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Follow up on vacuum caster blow-out


#1

First of all, I want to thank everyone who so kindly took time to
offer directions on how I could repair my vacuum caster. Here is a
follow-up on what has transpired.

The you all provided was just excellent. However,
unfortunately, I ran into a lot of problems trying to locate the
correct type of tubing, as well as other needed items. Most of the
tubing I found had thinner walls than the ones that came with my
vacuum.

Finally after visiting just about every hardware store in town, I
gaveup and sent the Vacuum to Rio Grande for repairs. This turned out
to be a very good decision, as when Mike and Moshe worked on it,
they discovered that not only had the blown-out piece of
moltensilver burned into the hose but, a chunk of it had wedged into
the valve toggle, which then had to be replaced. I would not have
discovered this on my own. They did a wonderful job on repairing it,
and now it is all set-up for me to use again.

I know exactly why I had the blow-out. I had used a different brand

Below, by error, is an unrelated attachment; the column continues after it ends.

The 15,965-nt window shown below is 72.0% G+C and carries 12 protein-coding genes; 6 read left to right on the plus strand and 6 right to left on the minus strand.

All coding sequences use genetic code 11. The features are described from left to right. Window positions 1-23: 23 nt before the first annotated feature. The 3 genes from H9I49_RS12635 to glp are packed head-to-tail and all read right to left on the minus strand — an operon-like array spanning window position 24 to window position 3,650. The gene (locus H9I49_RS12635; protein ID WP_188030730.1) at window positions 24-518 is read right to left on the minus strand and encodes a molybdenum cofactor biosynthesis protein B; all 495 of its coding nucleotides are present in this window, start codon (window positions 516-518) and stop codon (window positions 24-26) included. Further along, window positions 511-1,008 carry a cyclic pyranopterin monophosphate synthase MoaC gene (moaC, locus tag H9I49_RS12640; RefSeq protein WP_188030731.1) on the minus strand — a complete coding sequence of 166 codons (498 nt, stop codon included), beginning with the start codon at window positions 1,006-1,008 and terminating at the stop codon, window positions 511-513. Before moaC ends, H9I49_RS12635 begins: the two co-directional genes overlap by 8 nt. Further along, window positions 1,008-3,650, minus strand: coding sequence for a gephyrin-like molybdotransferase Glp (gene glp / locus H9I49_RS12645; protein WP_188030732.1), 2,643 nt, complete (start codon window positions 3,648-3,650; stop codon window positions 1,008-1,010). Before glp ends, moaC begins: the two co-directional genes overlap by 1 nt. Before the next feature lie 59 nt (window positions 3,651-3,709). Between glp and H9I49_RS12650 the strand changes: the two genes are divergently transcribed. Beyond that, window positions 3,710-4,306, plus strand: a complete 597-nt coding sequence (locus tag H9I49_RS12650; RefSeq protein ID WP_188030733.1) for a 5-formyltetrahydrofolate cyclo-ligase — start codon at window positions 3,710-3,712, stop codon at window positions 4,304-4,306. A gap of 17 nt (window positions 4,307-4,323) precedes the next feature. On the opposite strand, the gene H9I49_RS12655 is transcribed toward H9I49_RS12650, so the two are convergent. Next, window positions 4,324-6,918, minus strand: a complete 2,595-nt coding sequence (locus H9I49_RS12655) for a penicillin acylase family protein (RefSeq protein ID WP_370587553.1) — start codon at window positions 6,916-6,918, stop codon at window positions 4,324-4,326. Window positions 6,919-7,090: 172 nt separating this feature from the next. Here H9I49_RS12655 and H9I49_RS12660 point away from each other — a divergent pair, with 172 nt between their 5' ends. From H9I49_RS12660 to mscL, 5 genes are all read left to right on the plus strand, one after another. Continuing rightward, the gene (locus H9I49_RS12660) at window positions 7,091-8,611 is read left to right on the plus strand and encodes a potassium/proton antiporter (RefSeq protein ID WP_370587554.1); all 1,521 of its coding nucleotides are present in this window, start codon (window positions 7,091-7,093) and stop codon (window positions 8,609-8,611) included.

of investment which a friend had given me, and unfortunately did not
use thecorrect proportions of water which that brand required. It
did seem a bit more soupy than my regular investment, and even
though theflask sat overnight before the burnout, it was still very
very soft. It was practically dry, but soft. I should have stopped
right there, and made up another batch, but instead put it in the
kiln for the burnout. Then, when I was ready to cast, and got the
flask out of the kiln, some of the investment dropped off the bottom
of the flask. It was quite powdery.

Again, I should have used common sense, and discarded it, rather
than attempting to vacuum it. Hence, the dreaded “blow-out.”

I did learn a lot from this experience and am a lot wiser now.

Again, I want to thank everyone who took the time to send me
detailed explanations on how to repair the vacuum. I have printed
them all out for futurereference. Hopefully, I will not have to use
them. Alma